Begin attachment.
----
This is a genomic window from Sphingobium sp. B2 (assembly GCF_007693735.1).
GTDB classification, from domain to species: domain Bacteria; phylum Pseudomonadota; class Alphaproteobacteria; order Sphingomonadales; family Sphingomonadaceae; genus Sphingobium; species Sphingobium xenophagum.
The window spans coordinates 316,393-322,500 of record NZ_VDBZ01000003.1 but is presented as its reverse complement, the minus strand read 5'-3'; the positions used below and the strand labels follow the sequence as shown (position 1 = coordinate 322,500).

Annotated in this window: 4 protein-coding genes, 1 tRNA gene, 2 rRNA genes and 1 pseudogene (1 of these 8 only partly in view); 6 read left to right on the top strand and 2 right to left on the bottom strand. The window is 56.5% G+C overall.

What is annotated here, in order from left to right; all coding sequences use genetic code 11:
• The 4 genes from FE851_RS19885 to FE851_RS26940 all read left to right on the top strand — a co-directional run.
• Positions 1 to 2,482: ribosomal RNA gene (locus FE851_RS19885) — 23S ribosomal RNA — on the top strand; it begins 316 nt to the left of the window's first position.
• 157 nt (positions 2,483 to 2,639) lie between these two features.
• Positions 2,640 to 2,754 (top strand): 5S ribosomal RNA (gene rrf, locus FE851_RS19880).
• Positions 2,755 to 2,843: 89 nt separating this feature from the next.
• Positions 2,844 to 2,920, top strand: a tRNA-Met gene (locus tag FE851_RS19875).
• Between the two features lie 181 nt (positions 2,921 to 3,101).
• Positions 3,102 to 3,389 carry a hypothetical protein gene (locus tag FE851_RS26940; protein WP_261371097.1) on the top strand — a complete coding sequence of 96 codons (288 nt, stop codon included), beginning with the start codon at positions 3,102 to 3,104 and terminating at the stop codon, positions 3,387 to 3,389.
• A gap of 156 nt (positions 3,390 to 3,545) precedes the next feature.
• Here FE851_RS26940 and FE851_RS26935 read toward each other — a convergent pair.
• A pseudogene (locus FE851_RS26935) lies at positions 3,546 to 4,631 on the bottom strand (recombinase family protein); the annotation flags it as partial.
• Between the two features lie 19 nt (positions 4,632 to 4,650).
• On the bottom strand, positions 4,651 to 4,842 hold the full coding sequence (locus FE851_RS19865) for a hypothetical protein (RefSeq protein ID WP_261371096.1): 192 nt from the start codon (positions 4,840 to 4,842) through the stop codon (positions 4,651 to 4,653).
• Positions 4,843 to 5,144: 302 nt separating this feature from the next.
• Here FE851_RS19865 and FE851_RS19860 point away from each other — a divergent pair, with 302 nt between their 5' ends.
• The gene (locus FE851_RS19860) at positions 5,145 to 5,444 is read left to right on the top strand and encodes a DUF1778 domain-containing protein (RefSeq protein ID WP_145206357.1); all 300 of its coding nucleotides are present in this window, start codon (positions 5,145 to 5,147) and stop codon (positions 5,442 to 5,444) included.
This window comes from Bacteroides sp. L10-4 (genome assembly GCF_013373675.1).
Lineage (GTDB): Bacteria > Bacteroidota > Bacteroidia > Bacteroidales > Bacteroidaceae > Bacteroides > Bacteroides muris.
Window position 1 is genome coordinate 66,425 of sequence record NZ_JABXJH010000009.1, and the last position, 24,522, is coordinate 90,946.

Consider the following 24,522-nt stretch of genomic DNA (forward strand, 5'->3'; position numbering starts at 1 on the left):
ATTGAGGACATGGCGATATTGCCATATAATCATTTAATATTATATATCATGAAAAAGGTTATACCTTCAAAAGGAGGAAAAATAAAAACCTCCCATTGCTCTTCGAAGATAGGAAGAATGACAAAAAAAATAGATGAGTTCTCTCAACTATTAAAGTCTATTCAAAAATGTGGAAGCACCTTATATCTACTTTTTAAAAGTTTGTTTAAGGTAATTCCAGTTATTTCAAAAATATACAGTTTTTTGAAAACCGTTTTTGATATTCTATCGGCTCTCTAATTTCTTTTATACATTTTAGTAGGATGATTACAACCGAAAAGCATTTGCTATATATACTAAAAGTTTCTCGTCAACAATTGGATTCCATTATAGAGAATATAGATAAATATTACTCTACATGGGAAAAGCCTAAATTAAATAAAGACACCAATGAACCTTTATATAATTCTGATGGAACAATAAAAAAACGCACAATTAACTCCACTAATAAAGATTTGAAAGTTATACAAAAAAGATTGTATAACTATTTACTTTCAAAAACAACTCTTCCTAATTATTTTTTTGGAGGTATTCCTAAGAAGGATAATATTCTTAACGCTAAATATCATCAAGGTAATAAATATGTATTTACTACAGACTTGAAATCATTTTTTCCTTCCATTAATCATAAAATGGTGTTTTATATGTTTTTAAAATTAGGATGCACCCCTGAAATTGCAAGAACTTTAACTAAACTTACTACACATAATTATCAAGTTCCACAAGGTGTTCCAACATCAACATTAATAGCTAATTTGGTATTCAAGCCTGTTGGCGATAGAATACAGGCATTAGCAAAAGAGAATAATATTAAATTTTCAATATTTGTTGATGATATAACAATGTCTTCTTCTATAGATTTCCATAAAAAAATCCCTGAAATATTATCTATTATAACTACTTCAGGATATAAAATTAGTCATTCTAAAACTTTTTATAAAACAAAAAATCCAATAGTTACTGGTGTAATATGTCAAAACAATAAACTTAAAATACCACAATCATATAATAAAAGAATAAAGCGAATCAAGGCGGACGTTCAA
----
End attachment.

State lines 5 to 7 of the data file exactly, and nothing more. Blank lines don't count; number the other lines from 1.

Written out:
What is annotated here, in order from left to right; all coding sequences use genetic code 11:
• The 4 genes from FE851_RS19885 to FE851_RS26940 all read left to right on the top strand — a co-directional run.
• Positions 1 to 2,482: ribosomal RNA gene (locus FE851_RS19885) — 23S ribosomal RNA — on the top strand; it begins 316 nt to the left of the window's first position.